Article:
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(Actually.. A practical DDS system implements this basic function in a much more flexible and efficient manner using digital hardware called a Numerically Controlled Oscillator (NCO). This is shown graphically using the "phase wheel" in Figure 3. which in turn drives the DAC. The lookup table therefore maps the phase information from the phase accumulator into a digital amplitude word.. PHASE ACCUMULATOR n = 24 . M. The phase accumulator is updated by 00. the digital number.00... The truncated output of the phase accumulator serves as the address to a sine (or cosine) lookup table. The lookup table contains the corresponding digital amplitude information for one complete cycle of a sinewave.01 on each clock cycle. A block diagram of such a system is shown in Figure 2.01 and that the initial contents of the phase accumulator is 00. only data for 90° is required because the quadrature data is contained in the two MSBs). stored in the delta phase register is added to the number in the phase accumulator register..MT-085 A fundamental problem with this simple DDS system is that the final output frequency can be changed only by changing the reference clock frequency or by reprogramming the PROM. Page 2 of 9 .48 BITS n n n PHASE n REGISTER CLOCK PHASE TRUNCATION 12-19 BITS AMPLITUDE TRUNCATION PHASE-TO AMPLITUDE CONVERTER SERIAL OR BYTE LOAD REGISTER n PARALLEL DELTA PHASE REGISTER M FREQUENCY CONTROL M = TUNING WORD N-BITS (10-14) fc SYSTEM CLOCK DAC fo = M • fc 2n LPF Figure 2: A Flexible DDS System The heart of the system is the phase accumulator whose contents is updated once each clock cycle. 232 clock cycles (over 4 billion) are required before the phase accumulator returns to 00. If the accumulator is 32-bits wide. making it rather inflexible.. and the cycle repeats. Assume that the number in the delta phase register is 00.00. Each address in the lookup table corresponds to a phase point on the sinewave from 0° to 360°. Each time the phase accumulator is updated...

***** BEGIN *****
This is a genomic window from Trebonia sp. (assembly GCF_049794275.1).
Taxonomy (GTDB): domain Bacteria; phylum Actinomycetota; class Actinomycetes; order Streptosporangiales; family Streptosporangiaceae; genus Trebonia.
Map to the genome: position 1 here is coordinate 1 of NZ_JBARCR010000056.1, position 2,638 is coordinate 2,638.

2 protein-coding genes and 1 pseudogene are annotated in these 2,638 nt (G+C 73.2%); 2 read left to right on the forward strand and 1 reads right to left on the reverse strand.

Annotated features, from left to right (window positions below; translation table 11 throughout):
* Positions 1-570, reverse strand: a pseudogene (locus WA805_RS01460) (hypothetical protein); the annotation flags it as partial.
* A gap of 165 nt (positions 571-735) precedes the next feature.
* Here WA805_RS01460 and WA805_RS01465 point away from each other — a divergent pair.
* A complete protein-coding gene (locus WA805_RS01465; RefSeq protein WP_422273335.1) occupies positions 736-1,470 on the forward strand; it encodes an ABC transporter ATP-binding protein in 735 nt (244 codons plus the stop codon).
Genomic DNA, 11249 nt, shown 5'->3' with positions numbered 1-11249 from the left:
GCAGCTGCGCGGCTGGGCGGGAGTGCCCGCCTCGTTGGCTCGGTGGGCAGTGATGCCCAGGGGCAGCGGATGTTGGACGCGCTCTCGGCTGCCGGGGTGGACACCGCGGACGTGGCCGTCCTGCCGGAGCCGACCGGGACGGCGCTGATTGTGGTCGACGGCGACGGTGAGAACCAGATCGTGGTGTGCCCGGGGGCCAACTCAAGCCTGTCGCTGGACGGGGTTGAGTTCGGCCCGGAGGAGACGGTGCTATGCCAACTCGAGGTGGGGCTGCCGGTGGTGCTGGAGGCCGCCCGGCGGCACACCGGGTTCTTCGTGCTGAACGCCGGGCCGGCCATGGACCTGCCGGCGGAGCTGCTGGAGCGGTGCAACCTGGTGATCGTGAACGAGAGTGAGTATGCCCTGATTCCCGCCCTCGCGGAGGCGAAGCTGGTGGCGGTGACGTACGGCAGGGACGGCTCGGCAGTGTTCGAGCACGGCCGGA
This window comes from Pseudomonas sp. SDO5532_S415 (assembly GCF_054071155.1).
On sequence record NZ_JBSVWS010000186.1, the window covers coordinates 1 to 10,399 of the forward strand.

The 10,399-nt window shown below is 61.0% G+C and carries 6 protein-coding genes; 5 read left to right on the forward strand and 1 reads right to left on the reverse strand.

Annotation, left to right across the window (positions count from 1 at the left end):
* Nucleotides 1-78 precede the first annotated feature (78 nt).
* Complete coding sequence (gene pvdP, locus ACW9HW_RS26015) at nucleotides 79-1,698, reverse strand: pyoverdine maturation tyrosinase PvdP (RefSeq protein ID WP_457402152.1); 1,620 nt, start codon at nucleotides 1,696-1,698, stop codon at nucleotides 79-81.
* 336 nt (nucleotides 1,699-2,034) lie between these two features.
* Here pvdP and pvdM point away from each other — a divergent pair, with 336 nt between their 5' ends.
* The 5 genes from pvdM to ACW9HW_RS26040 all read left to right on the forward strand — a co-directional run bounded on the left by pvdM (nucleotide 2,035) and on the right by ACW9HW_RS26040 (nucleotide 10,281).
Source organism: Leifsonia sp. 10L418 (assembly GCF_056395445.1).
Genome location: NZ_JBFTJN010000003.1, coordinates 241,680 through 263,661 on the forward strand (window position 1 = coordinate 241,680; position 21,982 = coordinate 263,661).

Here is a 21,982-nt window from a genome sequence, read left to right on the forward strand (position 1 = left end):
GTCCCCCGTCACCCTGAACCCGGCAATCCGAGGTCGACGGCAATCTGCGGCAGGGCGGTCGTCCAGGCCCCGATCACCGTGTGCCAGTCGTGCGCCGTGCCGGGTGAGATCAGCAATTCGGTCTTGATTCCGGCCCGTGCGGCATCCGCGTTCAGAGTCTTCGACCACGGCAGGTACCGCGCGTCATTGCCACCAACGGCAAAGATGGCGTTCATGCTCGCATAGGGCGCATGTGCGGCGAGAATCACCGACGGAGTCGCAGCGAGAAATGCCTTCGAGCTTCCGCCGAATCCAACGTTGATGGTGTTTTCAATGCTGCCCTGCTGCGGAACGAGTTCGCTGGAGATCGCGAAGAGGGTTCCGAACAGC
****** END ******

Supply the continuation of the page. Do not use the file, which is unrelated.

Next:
(See Figure 4). The corresponding output sinewave frequency is equal to the input clock frequency divided by 232. The digital word in the delta phase register. The phase accumulator steps through each of 232 possible outputs before it overflows and restarts.MT-085 Consider the case for n = 32. The phase truncation only adds a small but acceptable amount of phase noise to the final output.777.967. there are 2n possible phase points. represents the amount the phase accumulator is incremented each clock cycle.456 4.216 268.096 65. and the output frequency is doubled.536 1.296 281. M.435. then the phase accumulator register "rolls over" twice as fast. and M = 1. If M=2.474.576 16. the resolution is greater than one part in four billion! In a practical DDS system." Note that the frequency resolution of the system is equal to fc/2n. then the frequency of the output sinewave is equal to: fo = M ⋅ fc 2 n . 1 This equation is known as the DDS "tuning equation. but are truncated. If fc is the clock frequency.710.976. leaving only the first 13 to 15 MSBs. This can be generalized as follows. Eq. For n = 32. Page 3 of 9 . all the bits out of the phase accumulator are not passed on to the lookup table. This reduces the size of the lookup table and does not affect the frequency resolution.048.294. n M = JUMP SIZE 8 12 16 20 24 28 Number of Points = 2n 256 4.656 fo = M • fc 2n 32 48 Figure 3: Digital Phase Wheel For an n-bit phase accumulator (n generally ranges from 24 to 32 in most DDS systems).